(Sidenote: I think it is no coincidence that the fullest expression of health is life and perhaps the fullest experience of life is in the heights and depths and that this is intimately connected to “great love.” Definitely more thoughts on this later.)

I too suspect that there is a kind of choice between some sort of safe, cautious middle way and a life full of great heights and great depths. A life that comes when we decide to live into our potential to love, or to take risks and to try to do something we’ve “only” dreamed of, or to try become vulnerable, or to decide to have just a little bit of faith. But I think one must become aware that they are able to make this choice and then make it, accepting the concomitant circumstances, be they difficult or comfortable, thrilling or mundane. It’s really okay if you choose the safe path. Just know that you are choosing it and be at peace with that. Choose it consciously and be as safe as you like, and remember that it’s never too late to change your mind. In fact, the most fearless and powerful cyclists we encounter on the road are “old” men and women. I’ve said so many times “Man, the old people are killin’ it out here.” Only you can choose how you want to live, but you’re alive now. Go live.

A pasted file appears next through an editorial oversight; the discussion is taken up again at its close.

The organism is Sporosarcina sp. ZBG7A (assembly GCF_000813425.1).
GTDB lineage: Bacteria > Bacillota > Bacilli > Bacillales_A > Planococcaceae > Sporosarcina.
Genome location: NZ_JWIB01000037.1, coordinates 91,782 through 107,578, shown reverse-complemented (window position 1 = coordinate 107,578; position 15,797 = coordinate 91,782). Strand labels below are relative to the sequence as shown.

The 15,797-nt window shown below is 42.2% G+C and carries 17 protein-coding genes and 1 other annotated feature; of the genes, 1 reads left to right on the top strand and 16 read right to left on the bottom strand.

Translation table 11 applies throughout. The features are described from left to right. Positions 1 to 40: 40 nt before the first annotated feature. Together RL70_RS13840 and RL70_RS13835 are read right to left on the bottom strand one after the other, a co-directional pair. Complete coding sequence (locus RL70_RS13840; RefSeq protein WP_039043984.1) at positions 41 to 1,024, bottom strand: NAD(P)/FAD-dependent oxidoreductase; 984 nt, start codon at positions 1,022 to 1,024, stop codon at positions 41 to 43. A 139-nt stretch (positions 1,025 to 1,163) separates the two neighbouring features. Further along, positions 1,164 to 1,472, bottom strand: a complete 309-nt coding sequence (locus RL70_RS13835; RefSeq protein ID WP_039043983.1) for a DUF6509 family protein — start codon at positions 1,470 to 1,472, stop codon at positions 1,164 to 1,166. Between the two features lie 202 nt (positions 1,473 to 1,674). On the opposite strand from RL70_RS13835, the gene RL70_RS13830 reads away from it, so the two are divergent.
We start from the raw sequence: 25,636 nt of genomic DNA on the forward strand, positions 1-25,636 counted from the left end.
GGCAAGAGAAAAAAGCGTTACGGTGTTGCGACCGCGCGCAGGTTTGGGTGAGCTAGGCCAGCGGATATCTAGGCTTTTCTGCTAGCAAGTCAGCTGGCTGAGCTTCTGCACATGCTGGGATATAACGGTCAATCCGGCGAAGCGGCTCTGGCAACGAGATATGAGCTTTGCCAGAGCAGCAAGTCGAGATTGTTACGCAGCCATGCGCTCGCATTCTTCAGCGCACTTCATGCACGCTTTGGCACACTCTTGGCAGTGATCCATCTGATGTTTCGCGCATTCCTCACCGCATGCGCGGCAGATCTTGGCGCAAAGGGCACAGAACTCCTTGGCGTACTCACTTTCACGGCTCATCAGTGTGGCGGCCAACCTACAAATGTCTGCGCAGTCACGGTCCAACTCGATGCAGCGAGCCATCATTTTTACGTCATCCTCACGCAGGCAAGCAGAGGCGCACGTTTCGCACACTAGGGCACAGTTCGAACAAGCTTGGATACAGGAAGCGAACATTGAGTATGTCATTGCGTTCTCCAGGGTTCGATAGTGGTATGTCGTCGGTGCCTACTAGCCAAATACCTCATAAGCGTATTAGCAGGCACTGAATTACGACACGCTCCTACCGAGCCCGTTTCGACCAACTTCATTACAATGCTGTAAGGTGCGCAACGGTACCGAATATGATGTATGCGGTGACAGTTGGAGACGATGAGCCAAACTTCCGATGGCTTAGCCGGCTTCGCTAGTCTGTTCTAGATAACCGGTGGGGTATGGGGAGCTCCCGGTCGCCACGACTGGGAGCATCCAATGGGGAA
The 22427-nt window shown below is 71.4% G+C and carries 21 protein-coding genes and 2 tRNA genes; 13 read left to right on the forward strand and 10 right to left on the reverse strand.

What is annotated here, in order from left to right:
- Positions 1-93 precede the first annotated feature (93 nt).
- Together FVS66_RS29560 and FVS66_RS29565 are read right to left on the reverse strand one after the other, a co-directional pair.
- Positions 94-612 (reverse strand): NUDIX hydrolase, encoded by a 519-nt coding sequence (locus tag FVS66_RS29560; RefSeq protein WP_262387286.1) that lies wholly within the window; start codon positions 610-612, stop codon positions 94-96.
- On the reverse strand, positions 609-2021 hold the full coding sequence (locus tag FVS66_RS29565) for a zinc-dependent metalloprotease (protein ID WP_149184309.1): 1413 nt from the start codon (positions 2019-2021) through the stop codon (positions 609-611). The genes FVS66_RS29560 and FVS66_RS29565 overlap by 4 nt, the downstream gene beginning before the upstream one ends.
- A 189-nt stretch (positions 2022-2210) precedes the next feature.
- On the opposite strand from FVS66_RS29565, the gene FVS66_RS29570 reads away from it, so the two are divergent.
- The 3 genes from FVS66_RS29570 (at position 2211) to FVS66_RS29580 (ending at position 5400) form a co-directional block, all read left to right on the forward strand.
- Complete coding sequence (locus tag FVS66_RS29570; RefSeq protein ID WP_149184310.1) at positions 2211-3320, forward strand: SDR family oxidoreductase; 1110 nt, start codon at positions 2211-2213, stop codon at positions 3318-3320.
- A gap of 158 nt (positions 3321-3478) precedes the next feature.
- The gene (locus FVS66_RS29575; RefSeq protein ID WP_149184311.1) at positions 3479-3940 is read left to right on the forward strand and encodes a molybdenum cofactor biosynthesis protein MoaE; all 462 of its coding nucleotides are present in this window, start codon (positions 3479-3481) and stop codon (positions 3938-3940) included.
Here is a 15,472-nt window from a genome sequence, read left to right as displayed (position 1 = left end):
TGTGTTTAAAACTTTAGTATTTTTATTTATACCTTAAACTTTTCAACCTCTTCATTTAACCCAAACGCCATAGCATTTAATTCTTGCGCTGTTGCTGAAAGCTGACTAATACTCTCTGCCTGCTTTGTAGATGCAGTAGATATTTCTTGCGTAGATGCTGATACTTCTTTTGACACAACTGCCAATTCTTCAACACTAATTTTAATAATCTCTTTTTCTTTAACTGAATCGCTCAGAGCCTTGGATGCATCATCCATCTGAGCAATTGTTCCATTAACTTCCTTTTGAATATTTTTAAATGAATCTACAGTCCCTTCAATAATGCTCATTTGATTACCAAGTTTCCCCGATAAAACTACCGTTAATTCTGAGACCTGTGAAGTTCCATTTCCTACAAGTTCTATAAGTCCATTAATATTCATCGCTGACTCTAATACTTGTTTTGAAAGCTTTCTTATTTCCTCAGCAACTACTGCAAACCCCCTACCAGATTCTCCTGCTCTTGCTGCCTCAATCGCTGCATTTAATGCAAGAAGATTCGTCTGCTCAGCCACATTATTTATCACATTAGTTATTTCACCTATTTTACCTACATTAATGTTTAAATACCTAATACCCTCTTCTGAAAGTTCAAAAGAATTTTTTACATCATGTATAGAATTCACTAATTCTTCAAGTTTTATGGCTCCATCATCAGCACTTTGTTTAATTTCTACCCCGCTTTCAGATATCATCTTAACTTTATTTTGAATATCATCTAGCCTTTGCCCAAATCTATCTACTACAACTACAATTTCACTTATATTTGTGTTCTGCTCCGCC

How to Know a Weed When You See One

and Other Profundities from the Dirt

 

It’s easy to see why gardening metaphors pervade wisdom sayings. Yes, of course it’s because many systems and structures functioning at the cosmic level are also functioning at the level of our little garden. But also because, well, you have a lot of time to think when you’re pulling weeds. Robert, our host, said that he learned everything he needed to know about life from his garden. This was the idea that was germinating in my mind as I plucked out weed after weed. While I don’t expect to unearth anything completely new in my gardening thoughts (see what I did there? ;), I did appreciate a little bit of time to muse on the idea of weeding. I was snatching and tugging and yanking and tossing the weeds into a pile when I was suddenly surprised to find tiny potatoes dangling on the end of the roots of the plant in my hand. Is this a weed? Well… ummm… I don’t know, I thought. I guess this isn’t the patch for potato plants…so…yes.

Huh.